The NATO Communications and Information Agency (NCI Agency) is supporting the NATO Airborne Warning and Control System (AWACS) aircraft by enhancing its communication capabilities. Through its Prototype Engineering Centre (PEC), the Agency has built a system called NATO Technical Data Link Container that will allow NATO forces and nations to receive air defence information and improve situational awareness for NATO Commanders. The container will enable transmission of the information compiled by the AWACS radar and sensors off board to the proper authorities and decision-makers.
The NCI Agency’s Prototype Engineering Centre offers engineering and manufacturing products for experimental deployment for NATO. Besides having supported the AWACS programme for over 30 years, PEC engineers design and build an array of products and infrastructure for a wide variety of NATO exercise and missions. The AWACS provide the Alliance with air surveillance, battle management command and control, and communications. The aircraft are used for a vast range of NATO missions, such as peacetime air policing, support to counter-terrorism and evacuation operations.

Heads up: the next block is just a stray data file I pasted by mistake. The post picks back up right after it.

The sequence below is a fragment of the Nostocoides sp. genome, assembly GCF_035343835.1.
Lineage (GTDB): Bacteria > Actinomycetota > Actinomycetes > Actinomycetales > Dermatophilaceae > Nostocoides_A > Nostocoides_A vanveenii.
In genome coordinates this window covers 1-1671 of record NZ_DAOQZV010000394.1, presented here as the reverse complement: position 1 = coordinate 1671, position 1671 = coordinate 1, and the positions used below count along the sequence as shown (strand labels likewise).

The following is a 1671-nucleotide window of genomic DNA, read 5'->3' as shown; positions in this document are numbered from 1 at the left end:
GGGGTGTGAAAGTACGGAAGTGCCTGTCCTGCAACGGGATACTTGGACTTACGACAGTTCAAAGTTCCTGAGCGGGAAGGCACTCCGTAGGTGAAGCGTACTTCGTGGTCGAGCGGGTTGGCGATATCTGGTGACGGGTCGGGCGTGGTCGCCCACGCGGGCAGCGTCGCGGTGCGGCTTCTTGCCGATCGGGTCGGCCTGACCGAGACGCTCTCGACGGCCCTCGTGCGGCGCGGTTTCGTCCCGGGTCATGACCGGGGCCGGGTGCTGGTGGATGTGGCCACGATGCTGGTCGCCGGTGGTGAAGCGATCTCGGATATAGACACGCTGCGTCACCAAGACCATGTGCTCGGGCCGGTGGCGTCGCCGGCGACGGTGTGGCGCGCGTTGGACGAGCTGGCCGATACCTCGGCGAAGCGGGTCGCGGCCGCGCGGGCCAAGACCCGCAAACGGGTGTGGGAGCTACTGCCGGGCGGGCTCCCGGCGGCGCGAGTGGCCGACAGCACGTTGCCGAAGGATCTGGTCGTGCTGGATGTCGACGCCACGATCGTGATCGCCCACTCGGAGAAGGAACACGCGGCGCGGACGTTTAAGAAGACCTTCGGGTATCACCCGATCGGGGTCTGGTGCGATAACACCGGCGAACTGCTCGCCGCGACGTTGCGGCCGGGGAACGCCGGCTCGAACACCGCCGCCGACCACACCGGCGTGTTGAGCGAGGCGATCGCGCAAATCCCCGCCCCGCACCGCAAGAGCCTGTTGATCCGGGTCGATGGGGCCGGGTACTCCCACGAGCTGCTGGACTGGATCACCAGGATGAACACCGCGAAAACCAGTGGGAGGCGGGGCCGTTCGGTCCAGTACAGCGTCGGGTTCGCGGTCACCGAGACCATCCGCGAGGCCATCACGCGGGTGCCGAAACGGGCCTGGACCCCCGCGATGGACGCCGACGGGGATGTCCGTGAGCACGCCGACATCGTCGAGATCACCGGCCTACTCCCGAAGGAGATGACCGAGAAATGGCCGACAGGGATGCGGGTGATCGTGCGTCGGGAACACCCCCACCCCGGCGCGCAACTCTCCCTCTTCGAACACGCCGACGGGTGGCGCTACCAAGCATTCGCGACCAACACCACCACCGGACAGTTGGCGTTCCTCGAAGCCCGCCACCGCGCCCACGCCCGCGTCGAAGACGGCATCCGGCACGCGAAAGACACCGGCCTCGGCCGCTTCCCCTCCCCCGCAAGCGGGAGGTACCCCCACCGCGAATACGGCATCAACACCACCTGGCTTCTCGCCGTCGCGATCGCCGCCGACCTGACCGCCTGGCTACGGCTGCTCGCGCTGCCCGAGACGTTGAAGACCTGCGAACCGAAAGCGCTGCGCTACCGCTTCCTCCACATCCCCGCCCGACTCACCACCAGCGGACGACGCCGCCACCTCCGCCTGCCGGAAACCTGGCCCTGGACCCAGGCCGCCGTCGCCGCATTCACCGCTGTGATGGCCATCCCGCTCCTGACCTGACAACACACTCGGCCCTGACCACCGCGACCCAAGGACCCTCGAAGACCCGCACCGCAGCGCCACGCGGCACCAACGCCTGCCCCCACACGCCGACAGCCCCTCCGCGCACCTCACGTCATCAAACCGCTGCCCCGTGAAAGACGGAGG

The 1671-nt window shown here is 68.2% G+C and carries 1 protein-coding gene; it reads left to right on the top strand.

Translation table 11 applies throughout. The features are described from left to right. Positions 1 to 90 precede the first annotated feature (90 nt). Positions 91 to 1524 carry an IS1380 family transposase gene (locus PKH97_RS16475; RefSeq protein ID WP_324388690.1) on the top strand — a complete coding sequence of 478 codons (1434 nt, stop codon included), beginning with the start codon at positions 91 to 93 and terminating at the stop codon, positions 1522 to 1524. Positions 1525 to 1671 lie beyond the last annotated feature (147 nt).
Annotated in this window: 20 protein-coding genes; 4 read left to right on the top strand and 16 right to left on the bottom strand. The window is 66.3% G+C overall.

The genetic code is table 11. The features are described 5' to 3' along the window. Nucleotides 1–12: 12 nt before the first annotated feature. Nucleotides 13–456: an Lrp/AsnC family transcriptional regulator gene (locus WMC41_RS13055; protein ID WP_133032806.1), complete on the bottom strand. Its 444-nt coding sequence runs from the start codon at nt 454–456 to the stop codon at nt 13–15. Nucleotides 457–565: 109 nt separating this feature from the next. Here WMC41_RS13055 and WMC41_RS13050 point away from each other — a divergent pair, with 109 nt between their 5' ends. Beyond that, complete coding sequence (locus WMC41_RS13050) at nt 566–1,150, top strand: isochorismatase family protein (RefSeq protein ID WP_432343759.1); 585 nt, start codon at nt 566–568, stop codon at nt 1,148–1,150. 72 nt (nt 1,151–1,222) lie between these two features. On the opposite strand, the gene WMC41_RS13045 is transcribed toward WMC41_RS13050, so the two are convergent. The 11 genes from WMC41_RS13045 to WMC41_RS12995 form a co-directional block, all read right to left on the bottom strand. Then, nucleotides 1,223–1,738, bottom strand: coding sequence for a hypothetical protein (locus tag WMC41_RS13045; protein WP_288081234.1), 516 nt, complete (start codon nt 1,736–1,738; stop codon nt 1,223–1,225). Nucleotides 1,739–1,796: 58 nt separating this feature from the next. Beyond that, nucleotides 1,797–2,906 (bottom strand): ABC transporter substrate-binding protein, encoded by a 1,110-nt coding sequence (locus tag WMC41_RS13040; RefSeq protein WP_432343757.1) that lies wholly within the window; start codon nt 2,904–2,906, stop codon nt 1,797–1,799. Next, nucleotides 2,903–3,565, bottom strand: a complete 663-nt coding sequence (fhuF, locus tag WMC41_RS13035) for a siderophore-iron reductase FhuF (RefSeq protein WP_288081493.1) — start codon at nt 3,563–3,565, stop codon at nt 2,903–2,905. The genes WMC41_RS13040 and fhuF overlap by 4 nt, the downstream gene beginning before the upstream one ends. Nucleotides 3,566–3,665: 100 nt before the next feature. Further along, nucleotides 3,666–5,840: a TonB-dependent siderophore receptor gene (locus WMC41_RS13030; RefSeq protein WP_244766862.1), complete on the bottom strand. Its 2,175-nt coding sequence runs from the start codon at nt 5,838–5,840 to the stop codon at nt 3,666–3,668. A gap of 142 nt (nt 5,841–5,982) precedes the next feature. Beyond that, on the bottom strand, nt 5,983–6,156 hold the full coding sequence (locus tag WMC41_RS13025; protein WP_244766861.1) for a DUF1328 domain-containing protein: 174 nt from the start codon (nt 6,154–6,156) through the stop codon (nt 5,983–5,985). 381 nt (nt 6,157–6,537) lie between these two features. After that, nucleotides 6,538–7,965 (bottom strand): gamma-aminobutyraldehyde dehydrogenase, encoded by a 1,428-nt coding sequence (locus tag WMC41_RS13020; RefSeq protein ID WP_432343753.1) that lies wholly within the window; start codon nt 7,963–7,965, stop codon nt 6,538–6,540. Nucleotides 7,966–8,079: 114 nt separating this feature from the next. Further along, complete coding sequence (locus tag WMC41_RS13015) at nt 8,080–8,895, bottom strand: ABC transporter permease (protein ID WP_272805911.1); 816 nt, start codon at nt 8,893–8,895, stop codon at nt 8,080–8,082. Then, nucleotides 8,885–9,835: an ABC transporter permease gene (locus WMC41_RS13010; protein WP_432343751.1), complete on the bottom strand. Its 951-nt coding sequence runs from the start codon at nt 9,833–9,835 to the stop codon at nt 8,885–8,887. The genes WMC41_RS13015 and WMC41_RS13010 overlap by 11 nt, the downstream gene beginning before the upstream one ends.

The enhanced communication system is the result of a collaborative effort between the NATO Communications and Information Agency (NCI Agency), the NATO Airborne Early Warning & Control (NAEW&C) Force and the NAEW&C Programme Management Agency (NAPMA). They are equipped with a radar system that provides 360-degree surveillance coverage. By contributing to Joint Intelligence Surveillance and Reconnaissance activities, the Agency assures information superiority for NATO, as it supports leaders, commanders and decision-makers, and helps maximize operational effectiveness for the Alliance.
NATO operates a fleet of Boeing E-3A Airborne Warning & Control System (AWACS) aircraft, with their distinctive radar domes mounted on the fuselage, which provide the Alliance with air surveillance, command and control, battle space management and communications. NATO Air Base (NAB) Geilenkirchen, Germany, is home to 14 AWACS aircraft. Under normal circumstances, the aircraft operates for about eight and a half hours, at 30,000 feet (9,150 metres) and covers a surveillance area of more than 120,000 square miles (310,798 square kilometres). The aircraft is capable of flying longer operations due to its air-to-air refuelling capability.